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October 22, 2014


Lenders on California properties filed 16,833 "Notice of Default" documents during this three month period from July to September 2014.   When this is done the borrower has 90 days to negotiate or bring current before a Notice of Sale can be filed to sell the property.  In the process the lender must have complied with all the California foreclosure laws. 

The lenderMUST contact you and anyone else on the mortgage loan to assess you financial situation and explore your options to avoid foreclose (called a "foreclosure avoidance assessment"). The lender CANNOT start the foreclosure process until at least 30 days after contacting you to make this assessment, and MUST advise you during that first contact that you have the right to request another meeting about how to avoid foreclosure. That meeting must be scheduled to take place within 14 days. 

You can authorize a lawyer, HUD - certified housing counseling agency, or other advisor to talk on your behalf with the lender about ways to avoid foreclosure. You cannot be forced to accept any plan that your representative and the lender come up with during that discussion.

If you and the lender have not worked out a plan to avoid foreclosure, the lender can then record a Notice of Default in the county where your home is located, at least 30 days after contacting you for the foreclosre avoidance assessment. This is the beginning of the formal and public foreclosure process. The lender sends you a copy of this notice by certified mail within 10 business days of recording it. You then have 90 days from the date that the Notice of Default is recorded to "cure" (fix, usually by paying what is owed) the default.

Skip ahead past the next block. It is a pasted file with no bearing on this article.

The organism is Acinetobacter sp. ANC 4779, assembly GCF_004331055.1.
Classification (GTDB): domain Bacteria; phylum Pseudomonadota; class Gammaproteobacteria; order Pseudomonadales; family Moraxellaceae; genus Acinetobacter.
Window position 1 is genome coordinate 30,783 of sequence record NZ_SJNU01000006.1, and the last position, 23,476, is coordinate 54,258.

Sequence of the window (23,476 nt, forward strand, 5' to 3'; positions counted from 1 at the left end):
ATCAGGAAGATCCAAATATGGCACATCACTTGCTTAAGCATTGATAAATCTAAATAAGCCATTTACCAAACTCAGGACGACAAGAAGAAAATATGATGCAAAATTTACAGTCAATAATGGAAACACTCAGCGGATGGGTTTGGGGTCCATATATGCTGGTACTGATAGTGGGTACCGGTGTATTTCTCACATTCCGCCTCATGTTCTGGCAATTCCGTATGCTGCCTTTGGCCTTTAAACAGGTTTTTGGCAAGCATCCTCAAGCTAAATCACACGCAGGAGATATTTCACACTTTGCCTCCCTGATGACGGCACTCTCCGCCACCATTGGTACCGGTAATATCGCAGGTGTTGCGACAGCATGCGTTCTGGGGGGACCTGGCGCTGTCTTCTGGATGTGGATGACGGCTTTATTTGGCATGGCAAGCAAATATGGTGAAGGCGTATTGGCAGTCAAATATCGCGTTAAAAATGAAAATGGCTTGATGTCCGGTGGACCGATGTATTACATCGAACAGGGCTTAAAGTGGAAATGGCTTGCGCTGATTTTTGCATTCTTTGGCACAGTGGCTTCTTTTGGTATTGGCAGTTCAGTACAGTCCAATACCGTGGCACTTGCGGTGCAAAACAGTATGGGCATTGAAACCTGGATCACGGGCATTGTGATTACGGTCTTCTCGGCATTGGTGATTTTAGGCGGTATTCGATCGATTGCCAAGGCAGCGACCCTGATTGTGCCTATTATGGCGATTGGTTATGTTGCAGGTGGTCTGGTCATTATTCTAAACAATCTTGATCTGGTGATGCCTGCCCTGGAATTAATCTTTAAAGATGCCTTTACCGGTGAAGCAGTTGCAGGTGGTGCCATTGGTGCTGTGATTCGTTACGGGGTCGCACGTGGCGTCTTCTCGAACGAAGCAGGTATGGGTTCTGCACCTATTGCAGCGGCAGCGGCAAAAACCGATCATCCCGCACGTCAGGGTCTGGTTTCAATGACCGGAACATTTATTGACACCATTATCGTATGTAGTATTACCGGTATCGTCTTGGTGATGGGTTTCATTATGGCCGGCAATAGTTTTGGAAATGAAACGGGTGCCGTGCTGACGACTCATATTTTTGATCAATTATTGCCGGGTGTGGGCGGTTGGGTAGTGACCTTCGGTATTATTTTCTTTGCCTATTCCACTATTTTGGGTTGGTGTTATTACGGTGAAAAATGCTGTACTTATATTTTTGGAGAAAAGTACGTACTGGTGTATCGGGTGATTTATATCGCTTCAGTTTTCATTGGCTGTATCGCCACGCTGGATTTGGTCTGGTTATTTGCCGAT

If you do not pay what you owe, a Notice of Sale is recorded (at least 90 days after the Notice of Default is recorded). The Notice of Sale states that the trustee will sell your home at auction in 21 days.

The Notice of Sale must:

1. Be sent to you by certified mail.

2. Be publushed weekly in a newspaper of general circulation in the county where your home is located for 3 consecutive weeks before the sale date.

3. Be posted on your proeprty, as well as in a public place, usually at your local courthouse. Have the date, time, and location of the foreclosure sale; the property address, the trustee's name, address, and phone number, and a statement that the property will be sold at a public auction at least 21 days after the date when the Notice of Sale is recorded the property can be sold at a public auction. 

The successful bidder must pay the full amount of the bid immediately with cash or a cashier's check. The successful bidder gets a trustee's deed once the sale is complete. The lender usually bids at the auction, in the amount of the balance due plus the foreclosure costs. If no one else bids, youor home goes to the lender. 

NOTE: Before the foreclosure process begins, the lender or loan servicer may send you letters (over the course of several months) demanding payment. Those letters are NOT Notices of Default.

STOPPING THE FORECLOSURE SALE:You have up until 5 days before the foreclosure sale to cure the default and stop the process. This is called "reinstatement" of the loan. During the 21 day period after the Notice of Sale is recorded, any person or institution (like a bank) with an interest in your home has the right to redeem the home up until the non-judicial foreclosure sale/auction. This means that they must pay the entire loan in full. 

AFTER THE FORECLOSURE: Whoever buys your home at the foreclosure sale/auction cannot just change the locks to the home. THe new owner must serve you with a 3 day written notice to "quit" (move out) and, if you do NOT move out in 3 days, go through the formal eviction process in court in order to get possession of the home. That process typically take several weeks.